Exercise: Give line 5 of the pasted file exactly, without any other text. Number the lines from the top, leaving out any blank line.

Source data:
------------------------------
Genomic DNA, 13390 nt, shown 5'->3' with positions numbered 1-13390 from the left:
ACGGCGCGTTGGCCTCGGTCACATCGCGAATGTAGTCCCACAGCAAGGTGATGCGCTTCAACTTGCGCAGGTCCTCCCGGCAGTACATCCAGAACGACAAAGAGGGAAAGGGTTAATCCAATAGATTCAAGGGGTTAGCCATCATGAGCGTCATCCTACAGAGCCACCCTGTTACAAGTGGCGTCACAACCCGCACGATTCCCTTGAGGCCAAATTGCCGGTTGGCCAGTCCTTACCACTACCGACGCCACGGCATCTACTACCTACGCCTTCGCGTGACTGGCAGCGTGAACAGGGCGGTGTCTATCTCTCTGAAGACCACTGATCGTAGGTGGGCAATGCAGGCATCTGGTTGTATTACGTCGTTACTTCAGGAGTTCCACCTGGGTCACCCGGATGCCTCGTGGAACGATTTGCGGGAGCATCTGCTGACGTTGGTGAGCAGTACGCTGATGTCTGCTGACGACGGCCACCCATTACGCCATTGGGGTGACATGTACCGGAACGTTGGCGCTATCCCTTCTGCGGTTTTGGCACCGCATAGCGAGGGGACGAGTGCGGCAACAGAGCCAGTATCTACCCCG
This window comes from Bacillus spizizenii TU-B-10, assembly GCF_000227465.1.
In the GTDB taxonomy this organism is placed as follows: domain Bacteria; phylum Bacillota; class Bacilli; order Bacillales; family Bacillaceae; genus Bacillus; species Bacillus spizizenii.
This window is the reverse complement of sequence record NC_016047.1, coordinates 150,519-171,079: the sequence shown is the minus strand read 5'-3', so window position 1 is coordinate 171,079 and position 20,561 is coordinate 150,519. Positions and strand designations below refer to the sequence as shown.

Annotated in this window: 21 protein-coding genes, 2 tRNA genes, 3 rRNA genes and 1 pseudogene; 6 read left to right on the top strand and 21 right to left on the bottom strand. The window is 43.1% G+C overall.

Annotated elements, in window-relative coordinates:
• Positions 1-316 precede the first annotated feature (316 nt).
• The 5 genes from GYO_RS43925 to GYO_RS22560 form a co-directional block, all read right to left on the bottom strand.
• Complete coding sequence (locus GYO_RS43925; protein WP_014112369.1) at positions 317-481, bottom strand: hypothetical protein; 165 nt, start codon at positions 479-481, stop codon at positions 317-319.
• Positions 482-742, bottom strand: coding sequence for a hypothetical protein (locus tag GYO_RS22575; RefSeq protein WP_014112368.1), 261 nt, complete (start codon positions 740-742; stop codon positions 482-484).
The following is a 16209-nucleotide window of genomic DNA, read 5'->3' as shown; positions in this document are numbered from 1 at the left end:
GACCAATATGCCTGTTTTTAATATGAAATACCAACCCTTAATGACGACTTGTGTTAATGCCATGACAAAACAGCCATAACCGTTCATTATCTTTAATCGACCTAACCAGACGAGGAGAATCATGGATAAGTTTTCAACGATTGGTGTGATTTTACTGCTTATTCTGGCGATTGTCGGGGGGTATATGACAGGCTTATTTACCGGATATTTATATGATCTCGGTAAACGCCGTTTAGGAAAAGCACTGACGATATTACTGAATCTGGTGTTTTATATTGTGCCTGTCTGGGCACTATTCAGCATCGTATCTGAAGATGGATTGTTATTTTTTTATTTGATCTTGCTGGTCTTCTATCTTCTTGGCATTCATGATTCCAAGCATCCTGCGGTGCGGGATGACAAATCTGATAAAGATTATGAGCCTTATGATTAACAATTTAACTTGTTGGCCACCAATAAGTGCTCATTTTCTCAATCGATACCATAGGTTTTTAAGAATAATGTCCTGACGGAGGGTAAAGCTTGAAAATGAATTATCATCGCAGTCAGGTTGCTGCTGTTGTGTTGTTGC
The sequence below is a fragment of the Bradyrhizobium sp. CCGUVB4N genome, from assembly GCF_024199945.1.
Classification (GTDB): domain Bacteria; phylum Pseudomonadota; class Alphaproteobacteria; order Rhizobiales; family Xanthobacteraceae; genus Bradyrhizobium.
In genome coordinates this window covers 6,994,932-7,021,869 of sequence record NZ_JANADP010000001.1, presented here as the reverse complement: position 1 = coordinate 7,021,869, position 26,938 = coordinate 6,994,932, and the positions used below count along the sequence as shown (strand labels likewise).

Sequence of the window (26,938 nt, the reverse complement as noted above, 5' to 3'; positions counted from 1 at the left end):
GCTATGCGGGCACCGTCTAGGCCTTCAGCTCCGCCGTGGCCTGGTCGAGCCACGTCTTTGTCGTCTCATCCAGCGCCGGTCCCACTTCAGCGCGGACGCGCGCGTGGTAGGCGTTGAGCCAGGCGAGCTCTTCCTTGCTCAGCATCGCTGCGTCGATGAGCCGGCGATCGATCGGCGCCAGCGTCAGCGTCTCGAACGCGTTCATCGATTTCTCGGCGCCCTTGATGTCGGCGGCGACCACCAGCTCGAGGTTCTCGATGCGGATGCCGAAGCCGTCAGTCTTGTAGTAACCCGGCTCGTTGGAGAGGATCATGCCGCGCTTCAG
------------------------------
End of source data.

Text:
This window is the reverse complement of sequence record NC_016047.1, coordinates 150,519-171,079: the sequence shown is the minus strand read 5'-3', so window position 1 is coordinate 171,079 and position 20,561 is coordinate 150,519. Positions and strand designations below refer to the sequence as shown.